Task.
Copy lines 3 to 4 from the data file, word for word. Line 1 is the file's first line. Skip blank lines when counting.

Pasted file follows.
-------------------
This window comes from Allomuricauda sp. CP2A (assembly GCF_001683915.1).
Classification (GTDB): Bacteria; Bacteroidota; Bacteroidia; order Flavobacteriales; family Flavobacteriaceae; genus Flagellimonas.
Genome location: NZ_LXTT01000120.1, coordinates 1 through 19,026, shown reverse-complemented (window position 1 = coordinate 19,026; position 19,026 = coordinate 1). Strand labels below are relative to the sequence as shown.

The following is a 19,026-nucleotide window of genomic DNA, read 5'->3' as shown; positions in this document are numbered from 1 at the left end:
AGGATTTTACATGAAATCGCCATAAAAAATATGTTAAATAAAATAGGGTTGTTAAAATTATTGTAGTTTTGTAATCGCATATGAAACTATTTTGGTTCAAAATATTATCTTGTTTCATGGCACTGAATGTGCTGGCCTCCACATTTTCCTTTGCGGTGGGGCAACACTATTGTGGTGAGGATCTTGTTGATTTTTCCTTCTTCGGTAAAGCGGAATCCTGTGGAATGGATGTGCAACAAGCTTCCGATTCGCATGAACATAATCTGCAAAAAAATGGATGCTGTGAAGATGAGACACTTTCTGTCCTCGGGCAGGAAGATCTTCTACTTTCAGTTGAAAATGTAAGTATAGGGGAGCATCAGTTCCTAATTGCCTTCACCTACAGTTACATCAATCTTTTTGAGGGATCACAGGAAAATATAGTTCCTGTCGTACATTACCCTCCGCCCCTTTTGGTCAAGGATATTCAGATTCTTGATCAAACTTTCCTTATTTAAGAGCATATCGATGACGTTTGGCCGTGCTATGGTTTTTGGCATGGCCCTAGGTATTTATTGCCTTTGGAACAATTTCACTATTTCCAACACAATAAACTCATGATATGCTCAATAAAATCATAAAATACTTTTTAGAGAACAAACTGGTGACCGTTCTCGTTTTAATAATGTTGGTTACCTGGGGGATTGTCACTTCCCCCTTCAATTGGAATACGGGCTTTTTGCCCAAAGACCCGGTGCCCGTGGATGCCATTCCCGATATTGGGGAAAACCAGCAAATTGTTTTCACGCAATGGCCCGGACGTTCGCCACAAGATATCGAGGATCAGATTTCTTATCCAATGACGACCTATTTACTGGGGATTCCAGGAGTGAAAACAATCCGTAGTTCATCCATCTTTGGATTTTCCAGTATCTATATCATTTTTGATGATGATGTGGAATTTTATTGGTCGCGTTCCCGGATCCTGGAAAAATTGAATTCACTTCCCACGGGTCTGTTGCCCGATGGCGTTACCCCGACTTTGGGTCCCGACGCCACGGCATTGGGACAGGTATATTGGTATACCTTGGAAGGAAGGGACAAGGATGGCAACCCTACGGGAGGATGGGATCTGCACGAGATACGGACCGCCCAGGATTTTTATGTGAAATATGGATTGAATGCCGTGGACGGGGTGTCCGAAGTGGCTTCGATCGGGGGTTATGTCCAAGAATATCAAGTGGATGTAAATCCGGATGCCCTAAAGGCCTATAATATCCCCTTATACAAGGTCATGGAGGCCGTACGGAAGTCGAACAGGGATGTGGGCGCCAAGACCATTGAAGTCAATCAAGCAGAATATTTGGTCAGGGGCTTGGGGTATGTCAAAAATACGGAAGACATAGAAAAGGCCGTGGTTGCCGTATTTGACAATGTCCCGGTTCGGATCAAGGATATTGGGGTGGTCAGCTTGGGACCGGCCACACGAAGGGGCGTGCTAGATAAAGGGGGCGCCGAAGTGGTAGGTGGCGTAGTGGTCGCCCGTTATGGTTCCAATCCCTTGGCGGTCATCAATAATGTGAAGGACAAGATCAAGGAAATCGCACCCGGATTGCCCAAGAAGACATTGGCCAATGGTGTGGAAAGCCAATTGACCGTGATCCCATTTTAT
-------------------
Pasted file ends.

Genome location: NZ_LXTT01000120.1, coordinates 1 through 19,026, shown reverse-complemented (window position 1 = coordinate 19,026; position 19,026 = coordinate 1). Strand labels below are relative to the sequence as shown.

The following is a 19,026-nucleotide window of genomic DNA, read 5'->3' as shown; positions in this document are numbered from 1 at the left end: